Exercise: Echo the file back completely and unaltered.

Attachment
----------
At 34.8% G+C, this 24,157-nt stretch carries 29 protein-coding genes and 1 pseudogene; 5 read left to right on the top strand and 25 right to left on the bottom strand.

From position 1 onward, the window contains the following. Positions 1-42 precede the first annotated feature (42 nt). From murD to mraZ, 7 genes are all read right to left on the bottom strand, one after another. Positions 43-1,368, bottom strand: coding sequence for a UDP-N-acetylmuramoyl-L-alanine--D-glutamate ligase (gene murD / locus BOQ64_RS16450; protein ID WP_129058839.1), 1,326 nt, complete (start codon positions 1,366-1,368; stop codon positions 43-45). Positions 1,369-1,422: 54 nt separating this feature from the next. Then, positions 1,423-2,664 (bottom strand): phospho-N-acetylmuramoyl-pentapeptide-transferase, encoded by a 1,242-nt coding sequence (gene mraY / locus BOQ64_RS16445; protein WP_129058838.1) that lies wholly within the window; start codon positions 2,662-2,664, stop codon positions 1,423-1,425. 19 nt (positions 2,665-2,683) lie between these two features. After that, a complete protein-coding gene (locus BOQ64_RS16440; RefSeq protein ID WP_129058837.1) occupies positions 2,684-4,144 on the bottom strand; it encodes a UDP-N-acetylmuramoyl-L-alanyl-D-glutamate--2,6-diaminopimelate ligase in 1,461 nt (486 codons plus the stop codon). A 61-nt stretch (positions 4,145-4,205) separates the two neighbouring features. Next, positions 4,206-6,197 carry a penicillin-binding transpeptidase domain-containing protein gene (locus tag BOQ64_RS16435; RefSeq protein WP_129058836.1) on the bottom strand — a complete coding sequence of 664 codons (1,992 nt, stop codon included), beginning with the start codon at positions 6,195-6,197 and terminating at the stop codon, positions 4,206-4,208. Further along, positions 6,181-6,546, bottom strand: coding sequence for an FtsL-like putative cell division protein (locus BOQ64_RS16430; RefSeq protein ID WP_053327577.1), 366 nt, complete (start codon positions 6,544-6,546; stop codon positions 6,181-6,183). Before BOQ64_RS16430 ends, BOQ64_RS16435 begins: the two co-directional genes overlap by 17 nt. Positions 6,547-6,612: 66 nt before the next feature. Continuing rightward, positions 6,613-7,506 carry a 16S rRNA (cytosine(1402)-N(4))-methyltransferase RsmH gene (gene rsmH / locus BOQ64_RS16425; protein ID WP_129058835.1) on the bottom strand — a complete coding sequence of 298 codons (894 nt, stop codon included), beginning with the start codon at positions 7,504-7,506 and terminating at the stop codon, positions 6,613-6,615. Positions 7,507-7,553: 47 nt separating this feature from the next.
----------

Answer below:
At 34.8% G+C, this 24,157-nt stretch carries 29 protein-coding genes and 1 pseudogene; 5 read left to right on the top strand and 25 right to left on the bottom strand.

From position 1 onward, the window contains the following. Positions 1-42 precede the first annotated feature (42 nt). From murD to mraZ, 7 genes are all read right to left on the bottom strand, one after another. Positions 43-1,368, bottom strand: coding sequence for a UDP-N-acetylmuramoyl-L-alanine--D-glutamate ligase (gene murD / locus BOQ64_RS16450; protein ID WP_129058839.1), 1,326 nt, complete (start codon positions 1,366-1,368; stop codon positions 43-45). Positions 1,369-1,422: 54 nt separating this feature from the next. Then, positions 1,423-2,664 (bottom strand): phospho-N-acetylmuramoyl-pentapeptide-transferase, encoded by a 1,242-nt coding sequence (gene mraY / locus BOQ64_RS16445; protein WP_129058838.1) that lies wholly within the window; start codon positions 2,662-2,664, stop codon positions 1,423-1,425. 19 nt (positions 2,665-2,683) lie between these two features. After that, a complete protein-coding gene (locus BOQ64_RS16440; RefSeq protein ID WP_129058837.1) occupies positions 2,684-4,144 on the bottom strand; it encodes a UDP-N-acetylmuramoyl-L-alanyl-D-glutamate--2,6-diaminopimelate ligase in 1,461 nt (486 codons plus the stop codon). A 61-nt stretch (positions 4,145-4,205) separates the two neighbouring features. Next, positions 4,206-6,197 carry a penicillin-binding transpeptidase domain-containing protein gene (locus tag BOQ64_RS16435; RefSeq protein WP_129058836.1) on the bottom strand — a complete coding sequence of 664 codons (1,992 nt, stop codon included), beginning with the start codon at positions 6,195-6,197 and terminating at the stop codon, positions 4,206-4,208. Further along, positions 6,181-6,546, bottom strand: coding sequence for an FtsL-like putative cell division protein (locus BOQ64_RS16430; RefSeq protein ID WP_053327577.1), 366 nt, complete (start codon positions 6,544-6,546; stop codon positions 6,181-6,183). Before BOQ64_RS16430 ends, BOQ64_RS16435 begins: the two co-directional genes overlap by 17 nt. Positions 6,547-6,612: 66 nt before the next feature. Continuing rightward, positions 6,613-7,506 carry a 16S rRNA (cytosine(1402)-N(4))-methyltransferase RsmH gene (gene rsmH / locus BOQ64_RS16425; protein ID WP_129058835.1) on the bottom strand — a complete coding sequence of 298 codons (894 nt, stop codon included), beginning with the start codon at positions 7,504-7,506 and terminating at the stop codon, positions 6,613-6,615. Positions 7,507-7,553: 47 nt separating this feature from the next.